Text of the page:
The Cinematography of “The Matrix”: Part 2 of 3


In this scene from the Matrix, Neo’s normal life is disrupted by an unexpected call from Morpheus, who informs him that the authorities are there to arrest him. Morpheus helps Neo escape the office, and directs him to a ledge where he can climb some scaffolding to safety. However, Neo gives up, and is then arrested.

You can watch the scene below: (password is ‘cinevenger’):


Boxed In from Cinevenger on Vimeo.


The progression of beats in this scene is depicted primarily through linear motif. Neo is shown as being boxed into his environment, and then led through the “rat maze” to a potential exit, but remains trapped and gives up. The scene opens with a dolly shot from behind a wall that takes us into Neo’s cubicle (‘A‘). Starting behind a wall and peeling it back to reveal the cubicle shows how Neo is encased in his environment. Once the camera settles, the “bite” of wall on the right creates a sub-frame (a rectangle) within the full frame. Within that frame, all of the production design is exclusively cubes. So, it’s essentially cubes within cubes within the biggest cube (the frame). (Also, side note: it may be easy to dismiss the rectangular container of the frame as always existing, but as filmmakers, we regularly take steps to make it vanish, the most famous instance probably being the Star Destroyer passing overhead in “Star Wars”). All of this cube business is about showing us how Neo’s “normal” existence is constricting and limiting, i.e. “boxed in.” This is directly related to his emotional journey of the entire film, which is his need to become the master of his own life (i.e. “break out of the box,” which is first depicted as the office, then the Matrix itself, and finally, his own mind: at the end of the film, Neo’s transcendence of the physical limitations that his mind places on the Matrix becomes the ultimate box-breakout).

The first disruption to this linear motif happens when the phone rings, and we cut to a low angle rack focus shot from Neo’s face to the phone (‘C‘). The vertical and horizontal lines of the cube motif have been rotated (and thereby replaced) with aggressive diagonals in Neo’s background, which signal the phone as a disruptive force to his “normal” existence. The extreme low angle reinforces the same idea; the previous shots, all angles of relatively “normal” height, are disrupted by this new extreme low angle. Finally, this is also reinforced by the rack focus; the world was previously portrayed as being completely flat: ‘A‘ and ‘B‘ are devoid of depth cues. The rack focus, a visual depth cue, shows us how the phone could lead to a new depth that disrupts the normalcy of Neo’s life.

A jarringly fast dolly shot from the previously seen medium composition (‘B‘) to a new composition (‘D‘) introduces an element of danger into Neo’s “normal” existance. The speed of the dolly move gives us a sense of the immediacy that Morpheus’ call has brought into this normally mundane environment. Moreover, the camera comes to rest in a new composition that includes a large area of darkness on the left of frame. This cavernous black area (in contrast to the previously low contrast image) shows the surreptitious and dangerous nature of Morpheus’ call.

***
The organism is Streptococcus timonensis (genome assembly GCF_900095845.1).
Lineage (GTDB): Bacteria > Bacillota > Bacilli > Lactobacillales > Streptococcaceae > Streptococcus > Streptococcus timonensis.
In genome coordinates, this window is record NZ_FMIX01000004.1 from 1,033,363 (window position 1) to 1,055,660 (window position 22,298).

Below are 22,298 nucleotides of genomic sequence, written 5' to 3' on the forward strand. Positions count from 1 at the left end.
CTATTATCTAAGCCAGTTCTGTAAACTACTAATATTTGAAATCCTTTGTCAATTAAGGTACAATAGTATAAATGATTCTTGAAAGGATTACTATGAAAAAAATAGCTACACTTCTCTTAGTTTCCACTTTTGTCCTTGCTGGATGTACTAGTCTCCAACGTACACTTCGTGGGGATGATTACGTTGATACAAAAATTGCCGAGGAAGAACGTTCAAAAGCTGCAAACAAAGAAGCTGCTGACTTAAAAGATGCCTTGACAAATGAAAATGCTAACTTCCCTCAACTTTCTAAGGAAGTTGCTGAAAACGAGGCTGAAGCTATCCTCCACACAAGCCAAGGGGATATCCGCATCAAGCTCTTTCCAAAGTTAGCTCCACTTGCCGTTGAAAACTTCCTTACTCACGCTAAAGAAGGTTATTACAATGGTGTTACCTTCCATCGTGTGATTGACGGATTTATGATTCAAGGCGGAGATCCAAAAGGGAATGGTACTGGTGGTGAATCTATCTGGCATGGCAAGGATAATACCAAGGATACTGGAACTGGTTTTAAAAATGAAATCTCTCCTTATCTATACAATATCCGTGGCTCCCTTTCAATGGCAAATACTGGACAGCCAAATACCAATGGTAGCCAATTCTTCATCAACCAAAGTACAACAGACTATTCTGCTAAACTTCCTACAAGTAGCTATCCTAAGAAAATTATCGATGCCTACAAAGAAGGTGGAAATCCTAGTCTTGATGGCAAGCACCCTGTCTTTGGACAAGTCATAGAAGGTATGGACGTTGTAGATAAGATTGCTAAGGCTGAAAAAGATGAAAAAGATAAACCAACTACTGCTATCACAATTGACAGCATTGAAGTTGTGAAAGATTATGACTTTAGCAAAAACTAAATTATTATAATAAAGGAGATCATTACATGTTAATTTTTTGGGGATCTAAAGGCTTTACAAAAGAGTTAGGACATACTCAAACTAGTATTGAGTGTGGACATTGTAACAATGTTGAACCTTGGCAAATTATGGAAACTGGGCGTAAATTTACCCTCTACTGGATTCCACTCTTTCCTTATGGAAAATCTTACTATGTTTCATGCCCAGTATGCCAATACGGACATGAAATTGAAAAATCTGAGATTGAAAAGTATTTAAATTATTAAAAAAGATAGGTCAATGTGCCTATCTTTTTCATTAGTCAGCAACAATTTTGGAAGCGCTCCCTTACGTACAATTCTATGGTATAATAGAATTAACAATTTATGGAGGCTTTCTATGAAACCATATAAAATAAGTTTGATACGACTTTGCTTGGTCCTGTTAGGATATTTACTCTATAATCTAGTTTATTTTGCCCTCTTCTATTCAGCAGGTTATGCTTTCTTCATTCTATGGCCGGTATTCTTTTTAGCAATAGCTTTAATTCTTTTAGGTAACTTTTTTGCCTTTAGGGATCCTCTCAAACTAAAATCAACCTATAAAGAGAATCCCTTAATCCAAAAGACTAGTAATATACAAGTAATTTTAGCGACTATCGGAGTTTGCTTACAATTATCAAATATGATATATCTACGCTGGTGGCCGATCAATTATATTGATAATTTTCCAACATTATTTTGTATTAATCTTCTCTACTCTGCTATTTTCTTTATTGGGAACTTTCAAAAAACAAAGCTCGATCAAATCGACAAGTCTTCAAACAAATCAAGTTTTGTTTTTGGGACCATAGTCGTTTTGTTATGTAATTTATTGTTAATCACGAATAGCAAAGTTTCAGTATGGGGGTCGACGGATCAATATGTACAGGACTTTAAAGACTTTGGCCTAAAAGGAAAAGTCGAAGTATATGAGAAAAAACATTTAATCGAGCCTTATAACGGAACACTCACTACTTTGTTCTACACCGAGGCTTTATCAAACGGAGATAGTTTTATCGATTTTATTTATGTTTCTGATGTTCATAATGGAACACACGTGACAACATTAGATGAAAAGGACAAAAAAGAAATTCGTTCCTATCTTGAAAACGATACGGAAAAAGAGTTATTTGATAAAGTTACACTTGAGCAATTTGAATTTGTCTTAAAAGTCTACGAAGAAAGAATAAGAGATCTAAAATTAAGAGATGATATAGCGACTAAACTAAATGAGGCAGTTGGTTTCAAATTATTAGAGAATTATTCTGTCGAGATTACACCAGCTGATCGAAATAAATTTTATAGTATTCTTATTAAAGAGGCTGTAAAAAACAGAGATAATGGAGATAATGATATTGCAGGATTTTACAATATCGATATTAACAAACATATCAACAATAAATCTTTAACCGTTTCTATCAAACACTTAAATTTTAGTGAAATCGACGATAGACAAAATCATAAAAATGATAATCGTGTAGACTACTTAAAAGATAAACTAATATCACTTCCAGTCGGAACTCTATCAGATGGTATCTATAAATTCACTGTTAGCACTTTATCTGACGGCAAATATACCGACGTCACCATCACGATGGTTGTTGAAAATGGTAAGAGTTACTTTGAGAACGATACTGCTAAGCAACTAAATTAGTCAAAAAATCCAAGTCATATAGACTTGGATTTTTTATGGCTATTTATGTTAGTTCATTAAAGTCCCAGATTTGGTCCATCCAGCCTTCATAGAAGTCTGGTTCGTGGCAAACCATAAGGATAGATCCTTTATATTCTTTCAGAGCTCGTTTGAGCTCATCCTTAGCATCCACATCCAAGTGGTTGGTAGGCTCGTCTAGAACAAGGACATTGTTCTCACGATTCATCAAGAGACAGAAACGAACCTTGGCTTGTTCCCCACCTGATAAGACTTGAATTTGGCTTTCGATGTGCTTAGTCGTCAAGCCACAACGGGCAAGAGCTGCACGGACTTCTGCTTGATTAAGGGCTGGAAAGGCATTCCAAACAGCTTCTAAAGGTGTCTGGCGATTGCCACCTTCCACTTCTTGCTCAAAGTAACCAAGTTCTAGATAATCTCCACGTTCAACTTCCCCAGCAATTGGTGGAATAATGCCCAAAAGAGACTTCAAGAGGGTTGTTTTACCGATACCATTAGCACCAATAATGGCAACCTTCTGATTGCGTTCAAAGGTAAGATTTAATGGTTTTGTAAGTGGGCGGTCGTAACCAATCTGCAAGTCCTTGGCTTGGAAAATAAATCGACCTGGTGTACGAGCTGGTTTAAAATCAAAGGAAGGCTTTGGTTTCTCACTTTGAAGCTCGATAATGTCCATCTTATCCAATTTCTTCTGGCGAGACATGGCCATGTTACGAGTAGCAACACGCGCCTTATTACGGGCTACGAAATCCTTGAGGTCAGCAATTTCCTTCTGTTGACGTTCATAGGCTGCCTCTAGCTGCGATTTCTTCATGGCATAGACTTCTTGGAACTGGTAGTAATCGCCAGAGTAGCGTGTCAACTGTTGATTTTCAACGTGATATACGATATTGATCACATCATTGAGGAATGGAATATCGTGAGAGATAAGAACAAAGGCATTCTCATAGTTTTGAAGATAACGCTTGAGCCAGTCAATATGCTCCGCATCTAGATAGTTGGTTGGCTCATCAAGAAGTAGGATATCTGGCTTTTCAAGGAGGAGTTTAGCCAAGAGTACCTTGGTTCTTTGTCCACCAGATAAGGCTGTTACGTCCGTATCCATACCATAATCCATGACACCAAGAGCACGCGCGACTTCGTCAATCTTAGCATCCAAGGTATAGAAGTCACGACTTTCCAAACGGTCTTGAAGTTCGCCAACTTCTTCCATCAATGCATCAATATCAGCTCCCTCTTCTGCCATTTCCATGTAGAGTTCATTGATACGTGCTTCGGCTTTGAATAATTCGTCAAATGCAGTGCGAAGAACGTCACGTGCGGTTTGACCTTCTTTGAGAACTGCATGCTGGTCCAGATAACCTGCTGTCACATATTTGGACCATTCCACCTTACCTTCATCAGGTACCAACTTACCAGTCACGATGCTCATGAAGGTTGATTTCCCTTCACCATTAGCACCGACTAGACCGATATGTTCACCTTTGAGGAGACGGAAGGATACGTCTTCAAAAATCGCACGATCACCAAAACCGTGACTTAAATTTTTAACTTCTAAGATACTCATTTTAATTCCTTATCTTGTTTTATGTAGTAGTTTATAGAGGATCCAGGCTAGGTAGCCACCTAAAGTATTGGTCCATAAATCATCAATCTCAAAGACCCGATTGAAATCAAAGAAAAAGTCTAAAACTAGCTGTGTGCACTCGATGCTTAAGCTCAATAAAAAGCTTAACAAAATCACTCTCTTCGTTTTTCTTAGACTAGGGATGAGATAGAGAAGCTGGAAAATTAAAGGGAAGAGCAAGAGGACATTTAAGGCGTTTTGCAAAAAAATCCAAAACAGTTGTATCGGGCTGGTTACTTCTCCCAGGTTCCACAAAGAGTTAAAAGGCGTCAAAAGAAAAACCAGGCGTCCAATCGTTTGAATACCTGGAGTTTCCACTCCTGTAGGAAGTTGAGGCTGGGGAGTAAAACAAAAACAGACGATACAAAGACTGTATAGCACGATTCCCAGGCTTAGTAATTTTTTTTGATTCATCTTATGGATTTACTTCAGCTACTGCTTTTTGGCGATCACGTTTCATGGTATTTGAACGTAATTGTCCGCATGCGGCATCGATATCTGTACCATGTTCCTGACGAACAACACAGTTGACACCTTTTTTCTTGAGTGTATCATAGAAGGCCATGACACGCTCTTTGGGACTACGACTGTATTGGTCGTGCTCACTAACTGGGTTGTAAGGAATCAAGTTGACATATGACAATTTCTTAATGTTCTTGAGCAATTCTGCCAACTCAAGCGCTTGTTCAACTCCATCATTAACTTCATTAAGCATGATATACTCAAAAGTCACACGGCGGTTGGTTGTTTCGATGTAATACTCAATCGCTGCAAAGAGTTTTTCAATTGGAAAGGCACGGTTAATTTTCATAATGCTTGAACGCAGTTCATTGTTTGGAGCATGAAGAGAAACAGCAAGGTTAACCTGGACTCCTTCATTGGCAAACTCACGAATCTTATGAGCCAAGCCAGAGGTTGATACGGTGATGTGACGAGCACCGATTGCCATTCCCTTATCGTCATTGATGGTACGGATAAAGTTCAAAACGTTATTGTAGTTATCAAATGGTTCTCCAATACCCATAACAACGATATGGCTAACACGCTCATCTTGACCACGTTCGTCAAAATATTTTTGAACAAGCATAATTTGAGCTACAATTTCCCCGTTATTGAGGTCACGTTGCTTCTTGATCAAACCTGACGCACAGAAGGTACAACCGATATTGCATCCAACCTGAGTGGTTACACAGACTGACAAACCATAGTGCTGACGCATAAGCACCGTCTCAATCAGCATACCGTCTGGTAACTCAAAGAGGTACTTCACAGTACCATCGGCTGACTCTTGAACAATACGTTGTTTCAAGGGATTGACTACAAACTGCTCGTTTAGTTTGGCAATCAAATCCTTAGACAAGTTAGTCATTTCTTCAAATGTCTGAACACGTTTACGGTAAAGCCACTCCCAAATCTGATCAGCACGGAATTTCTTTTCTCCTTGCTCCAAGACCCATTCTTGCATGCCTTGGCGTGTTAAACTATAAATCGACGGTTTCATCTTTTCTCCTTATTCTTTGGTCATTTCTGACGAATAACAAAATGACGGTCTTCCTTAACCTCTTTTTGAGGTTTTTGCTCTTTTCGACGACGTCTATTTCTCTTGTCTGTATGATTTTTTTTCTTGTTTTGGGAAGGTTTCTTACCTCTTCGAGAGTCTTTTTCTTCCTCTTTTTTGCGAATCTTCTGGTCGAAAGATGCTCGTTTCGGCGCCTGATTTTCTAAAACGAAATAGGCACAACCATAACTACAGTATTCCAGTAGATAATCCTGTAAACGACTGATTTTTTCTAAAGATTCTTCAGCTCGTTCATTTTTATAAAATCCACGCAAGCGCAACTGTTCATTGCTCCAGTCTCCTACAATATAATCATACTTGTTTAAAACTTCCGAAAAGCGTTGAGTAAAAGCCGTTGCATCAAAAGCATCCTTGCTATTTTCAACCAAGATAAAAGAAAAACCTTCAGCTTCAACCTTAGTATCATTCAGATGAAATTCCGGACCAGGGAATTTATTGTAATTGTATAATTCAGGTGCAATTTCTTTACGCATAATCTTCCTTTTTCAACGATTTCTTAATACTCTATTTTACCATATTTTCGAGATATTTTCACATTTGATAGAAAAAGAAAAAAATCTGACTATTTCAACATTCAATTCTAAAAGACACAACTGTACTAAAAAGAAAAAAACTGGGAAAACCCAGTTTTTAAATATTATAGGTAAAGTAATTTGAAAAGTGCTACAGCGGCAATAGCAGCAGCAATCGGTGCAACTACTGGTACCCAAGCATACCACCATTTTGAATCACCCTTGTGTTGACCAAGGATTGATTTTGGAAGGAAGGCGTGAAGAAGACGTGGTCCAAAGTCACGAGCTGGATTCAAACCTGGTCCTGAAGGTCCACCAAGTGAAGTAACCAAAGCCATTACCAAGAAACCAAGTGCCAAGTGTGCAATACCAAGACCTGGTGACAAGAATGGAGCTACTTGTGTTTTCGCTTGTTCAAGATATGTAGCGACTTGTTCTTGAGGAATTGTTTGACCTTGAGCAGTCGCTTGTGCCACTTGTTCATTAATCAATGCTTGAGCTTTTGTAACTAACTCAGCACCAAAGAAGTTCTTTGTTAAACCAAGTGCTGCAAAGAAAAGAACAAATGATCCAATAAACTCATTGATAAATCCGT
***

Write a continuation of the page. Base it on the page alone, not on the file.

At this point in the scene, from a geography perspective, we have only seen the inside of Neo’s cubicle. The next composition (‘E‘) introduces the idea of the office as a rat maze, which is critical to the rest of the scene. Specifically, the way in which the environment cuts off the bodes of the agents, and only allows us to see their heads through several more layers of environment and background characters, gives us a sense of the physical obstacles separating the two. This may seem obvious and intuitive, but it’s a very specific and effective choice made by the filmmakers. If the agents had been shown full body, without any obstacles between them and the camera, we would have gotten the sense that the agents could just run over and easily grab Neo. This would have undermined the tension of the next several shots, where Morpheus guides Neo to temporary safety as the agents wind through the maze.

A low angle dolly shot of the agents approach (‘F‘) again turns the previous horizontals and verticals of the office into aggressive diagonals, giving us a new sense of danger in the previously mundane environment. In this low angle, looking up at the domineering agents, they seem to forcibly push the camera backwards, which gives us a sense of their power, danger, and momentum. This is in total contrast to a new high angle on Neo (‘G‘), which pins him into the office space, portraying him as trapped. Note that this angle too has abandoned the previous horizontals in favor of more aggressive diagonals. These two angles are working in unison–the danger and momentum of the shot of approaching agents, contrasted with the hopelessly stationary high angle of Neo pinned in the office. This not only works to illustrate the peril Neo is in, but also to make us “buy” that he feels absolutely compelled to go along with Morpheus’ instructions, despite that what Morpehus is telling him to do is “insane,” by his own admission later in the scene.